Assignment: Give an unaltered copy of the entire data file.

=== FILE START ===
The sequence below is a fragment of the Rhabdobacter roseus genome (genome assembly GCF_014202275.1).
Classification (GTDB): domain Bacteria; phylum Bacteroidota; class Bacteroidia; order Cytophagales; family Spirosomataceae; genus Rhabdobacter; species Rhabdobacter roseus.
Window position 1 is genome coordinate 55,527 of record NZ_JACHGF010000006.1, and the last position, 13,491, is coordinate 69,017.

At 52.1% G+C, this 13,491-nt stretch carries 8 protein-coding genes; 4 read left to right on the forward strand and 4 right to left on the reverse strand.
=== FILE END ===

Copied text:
The sequence below is a fragment of the Rhabdobacter roseus genome (genome assembly GCF_014202275.1).
Classification (GTDB): domain Bacteria; phylum Bacteroidota; class Bacteroidia; order Cytophagales; family Spirosomataceae; genus Rhabdobacter; species Rhabdobacter roseus.
Window position 1 is genome coordinate 55,527 of record NZ_JACHGF010000006.1, and the last position, 13,491, is coordinate 69,017.

At 52.1% G+C, this 13,491-nt stretch carries 8 protein-coding genes; 4 read left to right on the forward strand and 4 right to left on the reverse strand.